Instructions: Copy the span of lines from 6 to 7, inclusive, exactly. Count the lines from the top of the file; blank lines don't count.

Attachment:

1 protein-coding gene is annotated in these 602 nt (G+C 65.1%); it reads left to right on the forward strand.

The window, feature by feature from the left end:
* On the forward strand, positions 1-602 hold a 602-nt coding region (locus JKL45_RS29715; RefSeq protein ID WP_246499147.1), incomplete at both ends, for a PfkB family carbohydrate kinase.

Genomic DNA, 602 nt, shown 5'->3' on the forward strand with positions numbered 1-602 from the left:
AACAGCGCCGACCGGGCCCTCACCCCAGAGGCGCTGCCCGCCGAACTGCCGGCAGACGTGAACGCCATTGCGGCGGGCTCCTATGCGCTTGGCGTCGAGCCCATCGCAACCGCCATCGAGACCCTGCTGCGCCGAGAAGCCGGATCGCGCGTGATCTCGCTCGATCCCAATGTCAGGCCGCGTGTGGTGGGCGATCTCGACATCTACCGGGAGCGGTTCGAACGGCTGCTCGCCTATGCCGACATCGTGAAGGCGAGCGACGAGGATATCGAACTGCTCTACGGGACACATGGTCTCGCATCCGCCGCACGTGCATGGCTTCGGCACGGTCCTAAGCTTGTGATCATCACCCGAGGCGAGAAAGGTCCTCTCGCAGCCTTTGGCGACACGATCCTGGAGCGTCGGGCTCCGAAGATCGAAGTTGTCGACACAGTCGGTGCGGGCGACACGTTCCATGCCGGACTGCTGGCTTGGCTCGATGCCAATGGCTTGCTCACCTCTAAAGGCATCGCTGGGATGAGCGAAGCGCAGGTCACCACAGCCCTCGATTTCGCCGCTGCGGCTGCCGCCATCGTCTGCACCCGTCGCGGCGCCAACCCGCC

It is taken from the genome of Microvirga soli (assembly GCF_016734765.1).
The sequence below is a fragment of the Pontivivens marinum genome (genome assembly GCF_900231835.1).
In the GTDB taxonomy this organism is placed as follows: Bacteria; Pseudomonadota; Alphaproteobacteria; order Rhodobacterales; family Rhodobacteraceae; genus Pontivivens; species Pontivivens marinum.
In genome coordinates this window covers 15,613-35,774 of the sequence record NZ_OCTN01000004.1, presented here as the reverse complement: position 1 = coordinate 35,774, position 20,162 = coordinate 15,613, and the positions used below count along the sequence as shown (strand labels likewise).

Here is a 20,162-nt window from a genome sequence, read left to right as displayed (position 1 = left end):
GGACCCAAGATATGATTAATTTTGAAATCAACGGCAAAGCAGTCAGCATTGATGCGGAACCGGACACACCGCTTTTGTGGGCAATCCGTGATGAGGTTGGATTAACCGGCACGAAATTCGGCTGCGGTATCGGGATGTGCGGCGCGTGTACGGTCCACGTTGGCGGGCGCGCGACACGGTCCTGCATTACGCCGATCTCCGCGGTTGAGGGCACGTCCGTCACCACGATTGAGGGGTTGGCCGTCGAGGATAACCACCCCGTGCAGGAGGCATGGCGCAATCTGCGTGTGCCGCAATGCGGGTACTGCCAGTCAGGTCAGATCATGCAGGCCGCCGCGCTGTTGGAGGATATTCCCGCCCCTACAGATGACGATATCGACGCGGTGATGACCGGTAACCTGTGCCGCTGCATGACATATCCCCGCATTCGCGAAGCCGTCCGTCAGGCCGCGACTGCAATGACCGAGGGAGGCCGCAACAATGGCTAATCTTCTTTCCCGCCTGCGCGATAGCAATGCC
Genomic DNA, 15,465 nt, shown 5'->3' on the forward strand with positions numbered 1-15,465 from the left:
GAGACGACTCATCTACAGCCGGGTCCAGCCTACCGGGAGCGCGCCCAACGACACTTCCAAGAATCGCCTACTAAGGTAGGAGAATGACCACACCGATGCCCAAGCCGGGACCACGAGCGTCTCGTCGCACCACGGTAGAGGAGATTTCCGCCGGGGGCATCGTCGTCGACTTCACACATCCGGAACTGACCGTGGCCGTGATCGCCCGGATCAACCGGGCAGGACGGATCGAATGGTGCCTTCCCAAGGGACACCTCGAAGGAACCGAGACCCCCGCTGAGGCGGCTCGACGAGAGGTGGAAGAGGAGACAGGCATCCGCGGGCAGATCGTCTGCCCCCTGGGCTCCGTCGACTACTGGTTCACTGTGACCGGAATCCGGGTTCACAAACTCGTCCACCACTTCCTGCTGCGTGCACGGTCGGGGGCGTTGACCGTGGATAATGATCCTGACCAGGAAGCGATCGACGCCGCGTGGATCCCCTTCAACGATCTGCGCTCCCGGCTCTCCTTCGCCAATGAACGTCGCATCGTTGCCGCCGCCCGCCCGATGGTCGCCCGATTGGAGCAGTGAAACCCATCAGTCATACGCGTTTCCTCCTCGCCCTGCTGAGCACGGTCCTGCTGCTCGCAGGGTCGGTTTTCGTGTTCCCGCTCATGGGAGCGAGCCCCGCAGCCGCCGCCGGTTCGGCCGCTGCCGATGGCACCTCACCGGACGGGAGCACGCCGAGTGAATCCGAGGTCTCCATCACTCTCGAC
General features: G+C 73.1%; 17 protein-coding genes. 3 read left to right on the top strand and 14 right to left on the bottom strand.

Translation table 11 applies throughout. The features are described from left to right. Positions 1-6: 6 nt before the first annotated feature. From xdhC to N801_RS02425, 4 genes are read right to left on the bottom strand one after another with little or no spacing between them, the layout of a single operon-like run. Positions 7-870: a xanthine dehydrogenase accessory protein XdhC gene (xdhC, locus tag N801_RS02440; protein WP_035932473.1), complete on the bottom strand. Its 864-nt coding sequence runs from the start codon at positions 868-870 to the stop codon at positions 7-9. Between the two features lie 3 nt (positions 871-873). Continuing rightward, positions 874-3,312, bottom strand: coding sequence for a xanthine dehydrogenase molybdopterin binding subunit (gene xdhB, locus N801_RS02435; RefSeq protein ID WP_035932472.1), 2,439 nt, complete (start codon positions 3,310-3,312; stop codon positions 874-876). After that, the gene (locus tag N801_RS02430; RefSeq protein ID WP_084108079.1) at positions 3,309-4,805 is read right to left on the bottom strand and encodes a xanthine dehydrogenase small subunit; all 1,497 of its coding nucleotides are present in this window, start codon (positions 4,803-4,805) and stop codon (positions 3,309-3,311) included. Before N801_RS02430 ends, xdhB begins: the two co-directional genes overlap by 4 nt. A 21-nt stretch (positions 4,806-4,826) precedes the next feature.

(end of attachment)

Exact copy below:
It is taken from the genome of Microvirga soli (assembly GCF_016734765.1).
The sequence below is a fragment of the Pontivivens marinum genome (genome assembly GCF_900231835.1).